For a long time I never purchased books because I hated the idea of them sitting on my shelves completely unread for years. In my mind books collected dust and added clutter to a space. I many times would pass up a book thinking I would grab the digital version and read it that way…it somehow never happened. This left me never reading and rarely taking the time to enjoy the quiet that comes with reading.
Now in the last year I have begun to try to read more and truly think about what books matter most. Since I never took the time to read the digital version maybe I really did need a few books to clutter my shelves a little. I find that many times the books I end up picking up now are not necessarily novels, but rather are books about doing something. That thing could be anything from business development to cooking or even learning to become self-sustained.
The one type of book in particular that I would actually think about purchasing even during my anti-book-buying days were cookbooks. Even though we have the internet and all sorts of amazing food blogs out there I still appreciate the process of cooking from a cookbook. I have cookbooks from the 50s from my grandmothers that still spill bits of flour when opened and have stains from splatters from either a failed meal or a truly wonderful one. There is something about the stories that have spilled in to those pages that the internet can never replace. So now I have been searching for books that I myself can pass on one day that may be full of dirty finger prints and written notes of adjustments. My plan is to share more of these as Mike and I both have some favorites that we both use. Some may not be cook books, they may be other types, but no matter the type of book it is always a good reminder to take the time to digest the work that goes in to a great book.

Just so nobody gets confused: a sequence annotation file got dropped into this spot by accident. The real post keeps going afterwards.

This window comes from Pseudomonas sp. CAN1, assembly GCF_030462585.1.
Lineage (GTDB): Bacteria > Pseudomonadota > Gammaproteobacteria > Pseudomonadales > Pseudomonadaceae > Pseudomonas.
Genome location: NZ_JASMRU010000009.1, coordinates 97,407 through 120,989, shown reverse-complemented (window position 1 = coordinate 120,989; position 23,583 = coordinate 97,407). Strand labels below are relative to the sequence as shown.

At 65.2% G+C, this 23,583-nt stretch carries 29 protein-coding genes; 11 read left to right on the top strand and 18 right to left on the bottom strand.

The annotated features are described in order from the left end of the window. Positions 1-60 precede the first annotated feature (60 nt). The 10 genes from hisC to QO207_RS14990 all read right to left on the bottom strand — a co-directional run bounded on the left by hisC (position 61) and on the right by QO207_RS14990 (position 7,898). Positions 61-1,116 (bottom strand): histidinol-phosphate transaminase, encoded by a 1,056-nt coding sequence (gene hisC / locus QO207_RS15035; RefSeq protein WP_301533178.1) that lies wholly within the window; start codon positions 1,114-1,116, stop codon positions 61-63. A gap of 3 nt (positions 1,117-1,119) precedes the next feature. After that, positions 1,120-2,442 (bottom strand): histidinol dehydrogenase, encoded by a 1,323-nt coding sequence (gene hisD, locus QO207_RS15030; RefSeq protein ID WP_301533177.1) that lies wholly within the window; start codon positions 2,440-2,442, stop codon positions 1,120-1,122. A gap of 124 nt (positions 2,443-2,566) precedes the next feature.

First up on my list is Vegetable Literacy. I came across this book because of an instagram a long time ago on at Cannelle et Vanille feed. I was completely intrigued. It was only later that afternoon while we were in Raleigh that I saw the book in a shop. While taking the time to check it out, I saw how not just well it was done, but also how informative the whole thing was about any vegetable you can possibly imagine. Now maybe if you are someone who doesn’t venture much beyond your normal veggies this may not be useful to you, but you may be surprised by what you find within these pages.
The author Deborah Madison shares about each veggies. She tells you what parts of the veggies to use, what it pairs well with, the different types, tips on their best growing conditions, and gives gorgeous, simple recipes to begin your culinary adventures.
Now that we are receiving our CSA once a week it is important to have something like this around so we can come up with awesome new ideas for cooking and using the veggies we get. For instance this week we got our second bundle of Kohlrabi and I had no clue what to do with those guys, but I spent an hour last night reading and researching within this book to get a few ideas of how we can use it that fit what we like.
That was the second time I have had the opportunity to really utilize this book since I got it a month ago and I felt super informed about how to tackle those little guys for dinner or a snack. Even if you don’t get kohlrabi ever or even often I would still take the time to check this book out. There are some amazing recipes and information even about some of the household favorites such as tomatoes, squashes, cucumbers, and peas that are simple, wonderfully presentable, and very tasty! So even if you are not looking to adventure in to a whole new world of vegetables you have never had I highly suggest still having this pretty book on hand in your kitchen to help you rethink new ways to use all those veggies you will be getting this Summer!
Find Vegetable Literacy by Deborah Madison here.
Happy Veggie eating!